A couple of things, ECKA is absolutely correct in her comments (it is not a Hindi, uh, scratch that, Hindu! vs. Muslim thing at all). His family should be guiding you and traditionally, they would be providing the dress for this function, and have several special ceremonies surrounding the outfit and the bridal dupatta. I am surprised that they haven’t had a dress made for you. The details will depend on what ethno-linguistic community he is from. Pakistan is not at all monolithic culturally speaking, and things vary greatly by ethnicity, so you will need guidance from his family and from people of the same ethnic background, not just from any random Pakistani, to know exactly what would be expected of you traditionally. Not that you have to follow that tradition, as your traditions deserve equal value and importance in your own wedding, of course.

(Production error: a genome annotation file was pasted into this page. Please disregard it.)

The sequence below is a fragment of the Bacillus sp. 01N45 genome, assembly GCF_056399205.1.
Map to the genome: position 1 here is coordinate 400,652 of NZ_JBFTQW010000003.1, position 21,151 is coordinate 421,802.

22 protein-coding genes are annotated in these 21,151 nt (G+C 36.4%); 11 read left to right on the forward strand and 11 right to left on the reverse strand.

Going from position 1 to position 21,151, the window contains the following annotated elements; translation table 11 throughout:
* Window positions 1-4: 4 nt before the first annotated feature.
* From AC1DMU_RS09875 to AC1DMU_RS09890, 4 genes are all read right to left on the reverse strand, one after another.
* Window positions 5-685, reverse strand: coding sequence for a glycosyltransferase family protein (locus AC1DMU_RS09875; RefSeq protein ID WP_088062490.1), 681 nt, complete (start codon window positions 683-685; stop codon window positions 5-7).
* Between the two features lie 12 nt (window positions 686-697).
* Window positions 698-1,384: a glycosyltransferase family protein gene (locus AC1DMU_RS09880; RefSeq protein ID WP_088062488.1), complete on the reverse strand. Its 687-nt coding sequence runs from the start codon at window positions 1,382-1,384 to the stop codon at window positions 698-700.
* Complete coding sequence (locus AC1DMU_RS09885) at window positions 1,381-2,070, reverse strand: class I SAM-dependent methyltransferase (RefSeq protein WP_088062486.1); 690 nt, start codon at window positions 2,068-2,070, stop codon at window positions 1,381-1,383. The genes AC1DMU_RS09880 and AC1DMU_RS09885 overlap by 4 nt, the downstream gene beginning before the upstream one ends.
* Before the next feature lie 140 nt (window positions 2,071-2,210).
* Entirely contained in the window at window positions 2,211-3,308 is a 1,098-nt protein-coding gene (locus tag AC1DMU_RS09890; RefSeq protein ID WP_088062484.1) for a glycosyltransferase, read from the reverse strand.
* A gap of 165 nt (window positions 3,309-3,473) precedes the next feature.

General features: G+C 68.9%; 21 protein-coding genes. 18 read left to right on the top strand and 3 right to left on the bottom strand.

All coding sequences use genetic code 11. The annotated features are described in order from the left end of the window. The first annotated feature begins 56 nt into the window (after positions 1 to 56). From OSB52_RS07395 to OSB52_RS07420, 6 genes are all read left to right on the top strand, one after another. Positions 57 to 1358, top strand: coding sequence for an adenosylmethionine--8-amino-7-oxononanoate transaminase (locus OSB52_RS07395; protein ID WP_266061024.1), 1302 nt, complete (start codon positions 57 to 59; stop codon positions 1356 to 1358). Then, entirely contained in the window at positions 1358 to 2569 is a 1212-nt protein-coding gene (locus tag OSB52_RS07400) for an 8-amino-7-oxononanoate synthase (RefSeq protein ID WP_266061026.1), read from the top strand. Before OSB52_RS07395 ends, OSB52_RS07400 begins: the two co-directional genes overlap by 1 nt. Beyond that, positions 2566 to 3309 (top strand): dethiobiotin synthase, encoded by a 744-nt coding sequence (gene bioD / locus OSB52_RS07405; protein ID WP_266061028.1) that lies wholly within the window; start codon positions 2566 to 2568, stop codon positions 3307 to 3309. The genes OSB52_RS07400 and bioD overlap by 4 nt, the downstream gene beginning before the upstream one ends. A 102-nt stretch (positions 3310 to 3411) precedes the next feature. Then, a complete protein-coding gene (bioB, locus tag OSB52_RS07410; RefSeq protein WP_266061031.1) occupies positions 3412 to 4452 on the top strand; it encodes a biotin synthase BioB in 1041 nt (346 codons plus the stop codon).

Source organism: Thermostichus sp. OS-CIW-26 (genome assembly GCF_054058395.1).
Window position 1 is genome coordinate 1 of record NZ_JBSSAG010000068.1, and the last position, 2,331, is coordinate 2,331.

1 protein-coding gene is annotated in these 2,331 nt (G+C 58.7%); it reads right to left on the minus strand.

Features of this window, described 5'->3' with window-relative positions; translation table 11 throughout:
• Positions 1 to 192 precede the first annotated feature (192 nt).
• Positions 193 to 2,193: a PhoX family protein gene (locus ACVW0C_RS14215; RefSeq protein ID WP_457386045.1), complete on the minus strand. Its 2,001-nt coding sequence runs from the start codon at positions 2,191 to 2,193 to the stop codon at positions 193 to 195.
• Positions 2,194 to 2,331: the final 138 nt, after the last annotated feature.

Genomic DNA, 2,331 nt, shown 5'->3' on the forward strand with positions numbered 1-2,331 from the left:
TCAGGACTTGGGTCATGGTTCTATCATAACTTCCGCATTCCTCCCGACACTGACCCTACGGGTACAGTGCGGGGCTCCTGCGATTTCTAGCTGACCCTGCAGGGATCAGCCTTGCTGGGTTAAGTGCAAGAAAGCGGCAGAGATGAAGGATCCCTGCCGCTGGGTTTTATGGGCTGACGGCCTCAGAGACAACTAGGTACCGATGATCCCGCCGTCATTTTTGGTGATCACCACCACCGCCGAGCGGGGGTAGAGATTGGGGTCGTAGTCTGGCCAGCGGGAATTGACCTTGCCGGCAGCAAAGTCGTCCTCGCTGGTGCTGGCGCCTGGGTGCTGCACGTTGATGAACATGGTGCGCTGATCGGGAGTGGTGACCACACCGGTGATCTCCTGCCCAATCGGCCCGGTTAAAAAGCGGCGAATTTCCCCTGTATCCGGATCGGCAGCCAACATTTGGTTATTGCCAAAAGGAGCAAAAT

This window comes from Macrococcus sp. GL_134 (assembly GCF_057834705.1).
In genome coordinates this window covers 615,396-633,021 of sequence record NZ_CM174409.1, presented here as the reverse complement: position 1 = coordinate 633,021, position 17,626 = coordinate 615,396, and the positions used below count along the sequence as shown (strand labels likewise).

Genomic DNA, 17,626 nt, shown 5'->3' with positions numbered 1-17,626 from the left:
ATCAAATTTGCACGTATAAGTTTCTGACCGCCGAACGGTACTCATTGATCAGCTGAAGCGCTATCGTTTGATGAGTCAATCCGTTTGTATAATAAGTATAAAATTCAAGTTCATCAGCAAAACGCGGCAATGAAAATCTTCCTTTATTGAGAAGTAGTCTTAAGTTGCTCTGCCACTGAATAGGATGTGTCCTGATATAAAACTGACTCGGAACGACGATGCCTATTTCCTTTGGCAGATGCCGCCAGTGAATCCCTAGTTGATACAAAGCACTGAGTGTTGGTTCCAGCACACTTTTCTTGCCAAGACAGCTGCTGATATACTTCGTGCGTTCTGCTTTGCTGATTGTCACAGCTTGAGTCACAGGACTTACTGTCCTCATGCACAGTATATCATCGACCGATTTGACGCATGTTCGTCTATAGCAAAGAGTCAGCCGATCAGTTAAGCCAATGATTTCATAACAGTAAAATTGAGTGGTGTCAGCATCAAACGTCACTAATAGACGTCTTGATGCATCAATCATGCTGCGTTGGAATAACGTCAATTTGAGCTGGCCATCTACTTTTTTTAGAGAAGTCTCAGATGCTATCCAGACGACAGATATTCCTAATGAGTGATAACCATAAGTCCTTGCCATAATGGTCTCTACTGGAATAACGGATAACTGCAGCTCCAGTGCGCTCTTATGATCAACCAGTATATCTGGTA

I saw in a comment above that you will be having a valimah. Why not just go for white-dress for the main ceremony, and desi duds for the valimah?

        I am also a white American Muslim and I got married in Karachi. I wore a rough cotton yellow shalwar qameez for the day I signed my nikah nama. (A special red dupatta was placed over my head for that.) My mom hosted an afternoon wedding luncheon and I wore a white dress on that way and my husband wore a suit. My dress was actually a white lehenga, but I felt I was honoring my U.S. tradition by wearing white. Then I wore a red dress to a combined rukhsatee/valeema (not traditional at all to combine the parties, but we were a mixed couple, not traditional.) Somewhere in between all of that, I had a mehndi party and wore the same rough cotton shalwar qameez, which is what was done traditionally, but these days many brides also wear expensive mehndi outfits, too. Just letting you know what I did so you can see how another person did the intercultural wedding thing.

        I wish you the best of luck on your planning!

  • Hannah

    I’ve actually been on the hunt for a dupatta as well. Just the dupatta and not the whole outfit and it’s proved extremely difficult. No one seems willing to just sell the dupatta on its own.